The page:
Contrary to the general belief that enterprises will leverage software-as-a-service (SaaS) on a pay-per-use model and shy away from managing applications in-house, Microsoft's GM of Marketing and Operations, Tarun Gulati says that both the software and web-hosted services will co-exist. He thinks that CIOs will choose a combinations of both - instead of opting for either one.
How do you see S+S panning out differently from the conventional software-only or services-only approaches?
If you look at the different waves of computing that have arrived till date, the ones that really changed industry dynamics started with the mainframes in the early seventies. It was followed by the client server model, which revolutionized the industry. It was followed by the Internet and a Web-based model. We believe the next wave of computing is going to go primarily around the Software + Services approach. It is not going to be an either-or scenario. We are seeing the three buckets of consumers - enterprise, SME and the individual consumer - choosing platforms that are going to help them to have the best of what is available online. This gives them advantages such as the ability to get onboard at the earliest, deploy software, achieve faster time-to-market, and easy affordability with the subscription-based model.
We believe that the world is going to choose an interesting combination of software and services. It is also never going to be polarization where everything will move to cloud computing. People will still need a lot of things to be done when they are offline and have much more control. Moreover, a lot of investment has been made in deploying current technologies, which cannot be suddenly ripped out to be hosted on an online environment.
Is the S+S concept a stepping stone to the realms of cloud computing or an alternative?
SaaS is a software delivery mechanism and not a platform paradigm. The infrastructure to build and run such a delivery mechanism is what I will define as a cloud computing platform. So, SaaS is a channel and how this channel can run, can be configured and can be monetized is all about cloud computing. In other words most of the buzzwords we hear today are manifestation of the same concept of service offerings.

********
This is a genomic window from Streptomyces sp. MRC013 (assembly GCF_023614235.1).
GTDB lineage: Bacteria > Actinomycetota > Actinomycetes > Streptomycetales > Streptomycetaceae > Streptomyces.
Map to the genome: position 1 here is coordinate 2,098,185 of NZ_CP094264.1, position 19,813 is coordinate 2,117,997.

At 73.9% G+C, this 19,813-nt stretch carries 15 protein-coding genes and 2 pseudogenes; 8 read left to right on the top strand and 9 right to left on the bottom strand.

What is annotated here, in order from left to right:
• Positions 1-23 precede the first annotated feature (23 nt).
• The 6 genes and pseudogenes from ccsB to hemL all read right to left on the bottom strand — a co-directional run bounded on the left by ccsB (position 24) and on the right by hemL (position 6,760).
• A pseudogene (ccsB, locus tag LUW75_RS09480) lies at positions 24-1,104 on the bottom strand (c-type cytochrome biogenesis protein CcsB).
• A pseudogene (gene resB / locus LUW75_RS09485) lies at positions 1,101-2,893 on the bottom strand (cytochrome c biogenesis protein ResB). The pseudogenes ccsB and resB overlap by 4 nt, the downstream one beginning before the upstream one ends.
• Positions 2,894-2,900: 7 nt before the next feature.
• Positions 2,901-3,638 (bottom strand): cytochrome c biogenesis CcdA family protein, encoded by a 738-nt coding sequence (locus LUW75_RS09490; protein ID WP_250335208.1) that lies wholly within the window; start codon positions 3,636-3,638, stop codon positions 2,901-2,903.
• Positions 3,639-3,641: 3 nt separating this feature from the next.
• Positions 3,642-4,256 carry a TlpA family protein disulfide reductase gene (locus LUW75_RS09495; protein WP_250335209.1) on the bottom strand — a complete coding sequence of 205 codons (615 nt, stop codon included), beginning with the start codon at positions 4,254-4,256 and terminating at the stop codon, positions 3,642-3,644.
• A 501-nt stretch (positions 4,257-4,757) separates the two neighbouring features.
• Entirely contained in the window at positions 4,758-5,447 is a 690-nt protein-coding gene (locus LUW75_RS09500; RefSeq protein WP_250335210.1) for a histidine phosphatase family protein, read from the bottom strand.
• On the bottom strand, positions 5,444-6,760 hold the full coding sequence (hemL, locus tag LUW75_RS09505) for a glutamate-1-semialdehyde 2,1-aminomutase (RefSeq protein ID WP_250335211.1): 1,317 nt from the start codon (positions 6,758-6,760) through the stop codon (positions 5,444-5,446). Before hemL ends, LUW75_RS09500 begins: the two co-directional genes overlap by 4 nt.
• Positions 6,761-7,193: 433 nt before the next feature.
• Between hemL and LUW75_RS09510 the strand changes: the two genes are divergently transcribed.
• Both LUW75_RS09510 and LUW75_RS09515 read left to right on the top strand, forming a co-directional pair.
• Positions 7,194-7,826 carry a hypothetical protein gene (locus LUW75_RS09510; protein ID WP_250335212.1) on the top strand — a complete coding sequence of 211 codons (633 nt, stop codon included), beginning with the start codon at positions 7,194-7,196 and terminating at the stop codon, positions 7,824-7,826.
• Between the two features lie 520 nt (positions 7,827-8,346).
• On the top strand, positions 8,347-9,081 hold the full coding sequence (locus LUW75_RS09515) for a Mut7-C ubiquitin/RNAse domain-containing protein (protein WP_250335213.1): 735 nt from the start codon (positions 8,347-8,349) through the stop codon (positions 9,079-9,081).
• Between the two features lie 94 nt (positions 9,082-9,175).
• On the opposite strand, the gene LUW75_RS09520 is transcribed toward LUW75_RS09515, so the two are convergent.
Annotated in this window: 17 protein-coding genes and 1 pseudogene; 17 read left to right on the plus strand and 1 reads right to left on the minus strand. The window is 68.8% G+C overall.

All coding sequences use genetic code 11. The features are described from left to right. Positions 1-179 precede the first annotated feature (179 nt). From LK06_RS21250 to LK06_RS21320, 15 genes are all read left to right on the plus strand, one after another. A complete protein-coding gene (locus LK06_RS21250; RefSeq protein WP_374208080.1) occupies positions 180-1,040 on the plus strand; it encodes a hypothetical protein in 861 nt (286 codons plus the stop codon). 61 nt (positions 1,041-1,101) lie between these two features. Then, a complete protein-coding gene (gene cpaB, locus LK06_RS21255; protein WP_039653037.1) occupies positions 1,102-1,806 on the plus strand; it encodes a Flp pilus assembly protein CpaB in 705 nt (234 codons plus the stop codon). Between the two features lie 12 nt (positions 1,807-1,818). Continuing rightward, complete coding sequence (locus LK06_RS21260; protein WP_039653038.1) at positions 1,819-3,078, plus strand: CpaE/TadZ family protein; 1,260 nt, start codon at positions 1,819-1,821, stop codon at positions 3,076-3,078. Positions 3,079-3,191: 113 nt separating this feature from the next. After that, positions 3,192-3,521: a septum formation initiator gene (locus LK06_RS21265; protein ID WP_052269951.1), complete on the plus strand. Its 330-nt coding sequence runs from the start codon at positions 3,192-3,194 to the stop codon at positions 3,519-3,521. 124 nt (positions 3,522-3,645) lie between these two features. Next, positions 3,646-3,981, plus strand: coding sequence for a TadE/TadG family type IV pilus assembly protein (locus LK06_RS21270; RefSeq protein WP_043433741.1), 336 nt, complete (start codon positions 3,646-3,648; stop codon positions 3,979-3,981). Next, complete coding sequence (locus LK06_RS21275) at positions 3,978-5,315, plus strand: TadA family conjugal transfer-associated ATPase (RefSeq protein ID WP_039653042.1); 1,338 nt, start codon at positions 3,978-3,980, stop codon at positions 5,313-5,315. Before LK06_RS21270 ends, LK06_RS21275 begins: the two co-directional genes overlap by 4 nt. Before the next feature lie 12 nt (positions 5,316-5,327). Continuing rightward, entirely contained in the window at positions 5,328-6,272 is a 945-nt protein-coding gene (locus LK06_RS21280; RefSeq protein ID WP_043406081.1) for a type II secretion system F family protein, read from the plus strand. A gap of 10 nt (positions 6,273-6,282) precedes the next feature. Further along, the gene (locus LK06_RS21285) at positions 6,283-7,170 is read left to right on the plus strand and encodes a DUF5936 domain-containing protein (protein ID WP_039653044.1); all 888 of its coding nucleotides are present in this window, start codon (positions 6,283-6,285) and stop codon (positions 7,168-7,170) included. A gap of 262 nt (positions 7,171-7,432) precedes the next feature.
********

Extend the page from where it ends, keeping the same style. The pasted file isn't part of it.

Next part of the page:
On the other hand, S+S is a platform paradigm. It reflects how people are going to consume software going forward. With our online suite of offerings, we are currently talking about online versions of our Exchange, SharePoint and Unified Communications stack of software. Going forward, most apps will slowly start to have services-component built in them. This will give enterprises more choice in consuming software. Whether they want the full control or they would like to consume the software as a service. Or, they would like to choose a hybrid model, where certain elements will be deployed locally and the rest are hosted on a cloud environment, depending upon what problems they are trying to solve. We have for example, Exchange Online, which has shared APIs and configurability built across to be deployed as a service to enterprises.
Currently, cloud computing can free up an organization from IT complexities but does not allow a CIO to choose which infrastructure to opt for. How is Microsoft's Live Mesh, which leverages its Software + Services strategy, any different?
The offerings, which are available today are designed from consumer, SMEs and small ISVs standpoint, and not from an enterprise perspective. For CIOs, these offerings do not even come with SLAs. However, going forward, when the game shifts towards enterprise, the degree of control and compliance, which make CIOs comfortable, will vary. People will want to plug out existing apps, virtualize them and put on a cloud. Folks who can combine managing enterprises better and virtualizing their apps to run on a cloud, will do better in the future.
We believe that everybody is talking about software plus services. Even our competition. The good thing is that we have a much bigger legacy to win in this game. Our software legacy is pretty high and we have a very good way to go ahead in building the services arsenal mapped around the software to provide the best of both worlds.
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